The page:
Fall is here! And for many photographers this a very busy time of year, so who wants to spend any extra time in Photoshop than they have to? Even if working in Photoshop is your favorite part of your day (ahem, right), you still need to be able to move through it efficiently. It’s best to keep up with your awesome ideas as they come to you, rather than eight keystrokes behind. And that means shortcuts are your best friend. Photoshop Shortcut #1 I’ll start with one of the shortcuts I use the most. This one is especially helpful for when you are editing a lot of text in Photoshop and need to switch in and out of text layers quickly. (Of course after editing text while still in the text tool, you can always mouse over to your toolbar and choose the direct selection tool to get out of edit mode on that text layer and then re-select the text tool, but I prefer not to have to mouse all over the screen for my tools.) Instead, a quick way to get out the the text tool after you are finished editing text in Photoshop is to simply hold down the Command key and hit Return (Cmd + Return). On a PC, this is Ctrl + Enter. And then if you need to edit another text layer, simply click inside that text on your document. Easy and a huge time saver! Photoshop Shortcut #2 The second shortcut I want to share with you is a quick way to merge several layers into one. While it may be a good practice to keep all of your layers separate and intact when working on your files, sometimes it can be overkill and you may want to combine a few that you know you are not going to need to separate later. This can help save on file size and headache over having so many layers to sift through. I use this shortcut most when working with brushes and photo retouching. If you’ve created several layers all with a similar brush technique applied to them, you can stay organized by either grouping them or just merging them into one. So to merge selected layers into one, select all the layers you would like to merge in your layers palette and hold down the Command key and hit “E” (Cmd + E). And now that mountain of layers you originally created have been rasterized into one nice little layer. Just a warning on this one--don’t do this unless you absolutely do not plan on needing these layers separate from each other later on. Also, this will rasterize any vector layers, so be careful there as well. Photoshop Shortcut #3 Above I mentioned another way to keep your layers organized is by grouping them. And of course, there is a shortcut for that too! Select all the layers that you would like add to a group, then hold down the Command key and hit “G” (Cmd + G). Done! Photoshop Shortcut #4 This shortcut is helpful for when you are using the brush tool or wanting to fill a layer with black or white (think masking and lightening and darkening). Again I am thinking less for design but more for photo retouching. A quick way to get your foreground and background color set to pure white and 100% black is to simply press “D” on your keyboard. This instantly resets those color values to black and white. Here is a screenshot of the area I am talking about in Photoshop that shows what your foreground and background are set to: Here you can see my foreground is set to white and my background is set to black. But what if I am using my brush tool on a masked layer and I want to mask out an area of my photo with a black brush? The quick way to switch the foreground color to black and the background color to white is to simply press “X” on your keyboard. If you mask out too much with the black brush, hit “X” again to switch back to white and paint that area back in. There are countless ways these two simple keystrokes can help, but I find them particularly helpful when working with masks. Photoshop Shortcut #5 This is an easy one but I feel that it is too important not to mention. If you are currently using the top menu in Photoshop to get to the Image Size dialogue box, stop that bad habit now. There is a quicker way to change your image size setting, which is to hit Command + Option (Alt) + I on your keyboard. This instantly brings up the image size dialogue box so you can quickly change your image size or resolution if you need to. Photoshop Shortcut #6 When working in Photoshop, I am always switching between screen modes. Sometimes you want to see only the canvas that you are working on and would like to hide the rest of your screen in a nice gray abyss, but still need to access your menu and your tools. This is called “Full Screen Screen Mode With Menu Bar.” This is how I work most of the time because I prefer not to see that mess that is usually on my desktop--don’t judge. :) Also, if you’ve finished your masterpiece and want to see it in full screen mode without the menu bar and tools in your way, you can view your canvas in “Full Screen Mode.” This will hide everything except your canvas. And lastly, to view your canvas, menu, and tools without the full screen gray background set your screen to “Standard Mode.” This mode is helpful when you need to drag layers from one canvas to another or when you want to see a side by side comparison of two or more canvases. The long way to switch between these different screen modes is by going up to your top menu and choosing each option under “View > Screen Mode,” but of course there is a faster way. To toggle between screen modes quickly, hit “F” on your keyboard and continue to hit “F” until you reach your desired screen mode. Hopefully these tips will save you some much needed time when working in Photoshop! And there are definitely lots more to check out. So if you are interested in further exploring helpful shortcuts for Photoshop, check out posts like this one from Smashing Magazine featuring a cheat sheet. (Mac users--these are PC shortcuts, so just replace the “Ctrl” with “Cmd.”) Now speed on, you speedsters!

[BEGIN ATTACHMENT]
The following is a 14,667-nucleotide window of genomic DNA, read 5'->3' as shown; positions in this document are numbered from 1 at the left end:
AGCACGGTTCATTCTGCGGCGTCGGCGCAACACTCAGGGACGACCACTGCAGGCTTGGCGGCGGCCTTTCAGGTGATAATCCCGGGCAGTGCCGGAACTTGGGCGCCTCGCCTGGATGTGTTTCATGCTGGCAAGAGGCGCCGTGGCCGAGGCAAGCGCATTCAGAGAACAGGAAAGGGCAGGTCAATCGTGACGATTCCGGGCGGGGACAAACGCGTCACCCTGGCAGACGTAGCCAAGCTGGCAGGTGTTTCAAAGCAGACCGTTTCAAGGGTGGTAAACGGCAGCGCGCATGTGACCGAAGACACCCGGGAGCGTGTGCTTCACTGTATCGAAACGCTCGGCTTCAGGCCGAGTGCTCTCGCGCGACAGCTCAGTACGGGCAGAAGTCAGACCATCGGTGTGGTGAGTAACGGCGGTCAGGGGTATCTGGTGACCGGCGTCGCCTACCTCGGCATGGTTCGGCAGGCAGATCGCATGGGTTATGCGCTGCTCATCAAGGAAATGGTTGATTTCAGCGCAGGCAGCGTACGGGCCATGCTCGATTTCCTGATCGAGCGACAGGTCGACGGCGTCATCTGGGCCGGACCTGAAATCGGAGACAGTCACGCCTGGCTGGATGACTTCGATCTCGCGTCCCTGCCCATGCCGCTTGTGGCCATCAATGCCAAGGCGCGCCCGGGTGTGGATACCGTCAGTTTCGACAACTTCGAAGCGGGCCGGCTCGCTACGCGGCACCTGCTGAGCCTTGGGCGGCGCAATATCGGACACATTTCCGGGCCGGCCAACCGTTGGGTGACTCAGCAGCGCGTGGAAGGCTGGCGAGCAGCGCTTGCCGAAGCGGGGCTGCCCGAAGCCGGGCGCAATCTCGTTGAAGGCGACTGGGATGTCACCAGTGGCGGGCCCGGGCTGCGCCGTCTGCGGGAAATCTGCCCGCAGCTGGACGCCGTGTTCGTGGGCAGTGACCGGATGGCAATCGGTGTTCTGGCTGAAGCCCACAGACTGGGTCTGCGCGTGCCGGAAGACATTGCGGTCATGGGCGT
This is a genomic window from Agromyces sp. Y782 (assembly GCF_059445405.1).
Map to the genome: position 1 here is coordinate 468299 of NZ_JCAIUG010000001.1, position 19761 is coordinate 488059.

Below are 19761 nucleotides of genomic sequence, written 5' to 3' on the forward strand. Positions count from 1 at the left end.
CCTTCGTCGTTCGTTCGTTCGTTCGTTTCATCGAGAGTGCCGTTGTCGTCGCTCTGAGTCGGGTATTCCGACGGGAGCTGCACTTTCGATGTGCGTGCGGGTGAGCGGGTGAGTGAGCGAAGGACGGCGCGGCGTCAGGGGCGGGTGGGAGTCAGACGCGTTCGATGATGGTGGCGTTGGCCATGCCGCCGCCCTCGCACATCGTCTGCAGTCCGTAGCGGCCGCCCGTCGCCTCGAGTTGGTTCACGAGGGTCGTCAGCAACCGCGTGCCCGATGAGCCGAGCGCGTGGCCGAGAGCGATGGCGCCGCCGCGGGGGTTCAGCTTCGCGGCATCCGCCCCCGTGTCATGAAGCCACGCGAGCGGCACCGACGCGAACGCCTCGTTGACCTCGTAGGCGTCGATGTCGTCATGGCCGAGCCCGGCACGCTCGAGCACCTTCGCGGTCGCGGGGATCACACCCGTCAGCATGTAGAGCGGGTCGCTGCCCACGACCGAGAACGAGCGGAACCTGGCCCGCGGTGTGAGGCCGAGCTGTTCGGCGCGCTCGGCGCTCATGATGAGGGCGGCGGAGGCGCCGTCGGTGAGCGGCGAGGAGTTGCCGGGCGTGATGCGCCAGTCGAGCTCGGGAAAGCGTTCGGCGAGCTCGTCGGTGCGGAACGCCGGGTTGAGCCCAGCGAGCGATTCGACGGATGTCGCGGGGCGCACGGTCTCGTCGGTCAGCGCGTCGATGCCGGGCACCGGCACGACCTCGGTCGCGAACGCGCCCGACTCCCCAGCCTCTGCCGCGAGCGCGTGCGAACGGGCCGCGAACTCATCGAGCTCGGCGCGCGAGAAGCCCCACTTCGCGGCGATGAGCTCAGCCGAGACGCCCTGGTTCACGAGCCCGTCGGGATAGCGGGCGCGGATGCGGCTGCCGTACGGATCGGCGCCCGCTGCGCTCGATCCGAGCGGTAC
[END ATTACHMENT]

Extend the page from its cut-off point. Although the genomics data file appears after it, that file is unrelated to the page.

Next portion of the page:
Ashleigh is the lead designer here at Design Aglow. When she was young she dreamed of the stars and longed for a mission to the moon...she even has one epic space camp experience under her belt. She soon realized her talents were better suited more earthly pursuits. Font aficionado, illustrator, animator and lover of all things mid-century, she spends her free time seeking out anything that makes her eyes smile. She is also a wife, instagram enthusiast, and mom to the baddest 8 lb. dog in town.
As photographers, we’re always on the lookout for new tools that will make our workflow faster and easier (while making our images look their best), and when we found Mastin Labs’ film presets for Lightroom, specifically Fuji Pro, Ilford B&W and Kodak Portra, we knew we had hit gold!
We downloaded and installed all three, and watched the included Getting Started tutorials Edit Your First Image and Using Tone Profiles that hold your hand and walk you through the presets and how they work.
The presets are incredibly easy to use, and quick to apply. And, we love that they are designed to replicate the films that we have known and loved.